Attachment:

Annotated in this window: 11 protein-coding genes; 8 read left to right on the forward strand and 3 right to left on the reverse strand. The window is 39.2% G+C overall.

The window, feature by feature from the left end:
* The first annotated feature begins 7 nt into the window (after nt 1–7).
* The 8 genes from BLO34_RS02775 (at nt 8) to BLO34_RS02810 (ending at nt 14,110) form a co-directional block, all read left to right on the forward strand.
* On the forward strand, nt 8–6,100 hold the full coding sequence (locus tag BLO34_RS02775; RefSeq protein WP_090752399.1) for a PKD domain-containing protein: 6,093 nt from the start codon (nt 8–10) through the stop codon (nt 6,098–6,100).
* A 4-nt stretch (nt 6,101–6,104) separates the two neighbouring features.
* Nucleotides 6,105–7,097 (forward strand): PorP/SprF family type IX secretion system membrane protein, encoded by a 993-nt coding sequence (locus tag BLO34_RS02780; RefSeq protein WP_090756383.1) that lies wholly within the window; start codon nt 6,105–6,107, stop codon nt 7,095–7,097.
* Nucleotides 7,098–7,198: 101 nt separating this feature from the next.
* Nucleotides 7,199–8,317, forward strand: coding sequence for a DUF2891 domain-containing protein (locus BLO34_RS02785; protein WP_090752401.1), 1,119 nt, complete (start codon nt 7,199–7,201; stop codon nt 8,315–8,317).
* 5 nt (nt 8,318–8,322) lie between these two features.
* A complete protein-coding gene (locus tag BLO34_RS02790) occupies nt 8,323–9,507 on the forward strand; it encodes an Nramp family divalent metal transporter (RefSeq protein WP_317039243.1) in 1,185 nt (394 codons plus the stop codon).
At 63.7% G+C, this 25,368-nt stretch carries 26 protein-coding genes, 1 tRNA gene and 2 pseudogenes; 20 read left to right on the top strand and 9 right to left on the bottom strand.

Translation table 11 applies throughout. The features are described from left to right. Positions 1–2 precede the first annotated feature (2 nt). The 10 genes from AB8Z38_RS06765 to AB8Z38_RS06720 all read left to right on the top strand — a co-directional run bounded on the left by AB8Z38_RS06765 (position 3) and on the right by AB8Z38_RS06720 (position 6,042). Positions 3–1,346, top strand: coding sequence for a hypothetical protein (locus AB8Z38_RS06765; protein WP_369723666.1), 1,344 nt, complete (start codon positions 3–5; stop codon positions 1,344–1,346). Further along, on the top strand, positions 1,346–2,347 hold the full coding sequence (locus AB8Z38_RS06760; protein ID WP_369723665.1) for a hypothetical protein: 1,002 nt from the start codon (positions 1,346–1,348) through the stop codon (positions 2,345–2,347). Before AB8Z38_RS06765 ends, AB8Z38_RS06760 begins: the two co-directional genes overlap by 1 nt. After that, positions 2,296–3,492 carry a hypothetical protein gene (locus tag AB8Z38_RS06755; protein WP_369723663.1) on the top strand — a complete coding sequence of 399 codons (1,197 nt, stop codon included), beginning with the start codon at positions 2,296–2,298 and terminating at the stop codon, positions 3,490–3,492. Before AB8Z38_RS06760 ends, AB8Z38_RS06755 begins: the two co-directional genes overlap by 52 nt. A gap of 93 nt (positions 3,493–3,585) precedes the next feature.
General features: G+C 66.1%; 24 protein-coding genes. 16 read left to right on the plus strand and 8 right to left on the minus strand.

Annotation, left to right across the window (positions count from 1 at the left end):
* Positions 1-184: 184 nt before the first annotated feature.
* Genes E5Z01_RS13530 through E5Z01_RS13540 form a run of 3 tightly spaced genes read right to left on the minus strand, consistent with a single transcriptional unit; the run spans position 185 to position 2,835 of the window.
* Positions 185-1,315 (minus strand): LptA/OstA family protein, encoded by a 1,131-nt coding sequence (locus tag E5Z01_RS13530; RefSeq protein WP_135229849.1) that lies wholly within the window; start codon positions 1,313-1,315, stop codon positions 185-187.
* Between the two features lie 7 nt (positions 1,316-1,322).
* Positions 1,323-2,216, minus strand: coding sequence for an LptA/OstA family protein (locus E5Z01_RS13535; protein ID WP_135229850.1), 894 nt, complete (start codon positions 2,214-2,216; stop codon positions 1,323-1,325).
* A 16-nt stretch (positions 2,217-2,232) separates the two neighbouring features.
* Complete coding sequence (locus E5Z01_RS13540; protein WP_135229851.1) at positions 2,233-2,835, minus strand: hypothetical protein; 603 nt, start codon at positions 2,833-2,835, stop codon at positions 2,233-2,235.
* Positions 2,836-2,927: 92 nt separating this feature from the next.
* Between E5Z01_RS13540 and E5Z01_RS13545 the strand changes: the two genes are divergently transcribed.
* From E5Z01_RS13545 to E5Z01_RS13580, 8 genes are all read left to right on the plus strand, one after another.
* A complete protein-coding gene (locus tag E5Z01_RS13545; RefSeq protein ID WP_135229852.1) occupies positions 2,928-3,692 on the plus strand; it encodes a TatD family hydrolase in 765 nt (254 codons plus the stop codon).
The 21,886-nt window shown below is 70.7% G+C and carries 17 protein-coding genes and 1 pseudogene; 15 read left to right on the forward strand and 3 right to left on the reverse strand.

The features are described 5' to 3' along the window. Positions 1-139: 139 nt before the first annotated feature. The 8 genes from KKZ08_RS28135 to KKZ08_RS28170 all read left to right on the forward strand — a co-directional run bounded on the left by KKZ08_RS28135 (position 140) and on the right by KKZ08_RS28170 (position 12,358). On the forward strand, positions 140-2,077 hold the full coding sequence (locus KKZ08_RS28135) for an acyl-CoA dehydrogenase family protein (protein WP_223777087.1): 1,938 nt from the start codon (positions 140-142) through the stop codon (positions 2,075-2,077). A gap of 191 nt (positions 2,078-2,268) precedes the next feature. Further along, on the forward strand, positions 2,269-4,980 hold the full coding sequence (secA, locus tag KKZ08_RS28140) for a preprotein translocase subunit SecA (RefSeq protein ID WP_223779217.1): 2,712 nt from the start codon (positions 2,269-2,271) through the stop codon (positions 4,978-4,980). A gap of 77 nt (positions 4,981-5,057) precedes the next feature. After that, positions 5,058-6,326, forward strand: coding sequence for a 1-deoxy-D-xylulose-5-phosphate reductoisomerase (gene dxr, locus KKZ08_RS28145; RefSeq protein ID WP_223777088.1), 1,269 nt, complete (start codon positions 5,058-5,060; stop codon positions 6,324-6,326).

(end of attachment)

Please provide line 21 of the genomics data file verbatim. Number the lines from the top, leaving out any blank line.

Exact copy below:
* A 16-nt stretch (positions 2,217-2,232) separates the two neighbouring features.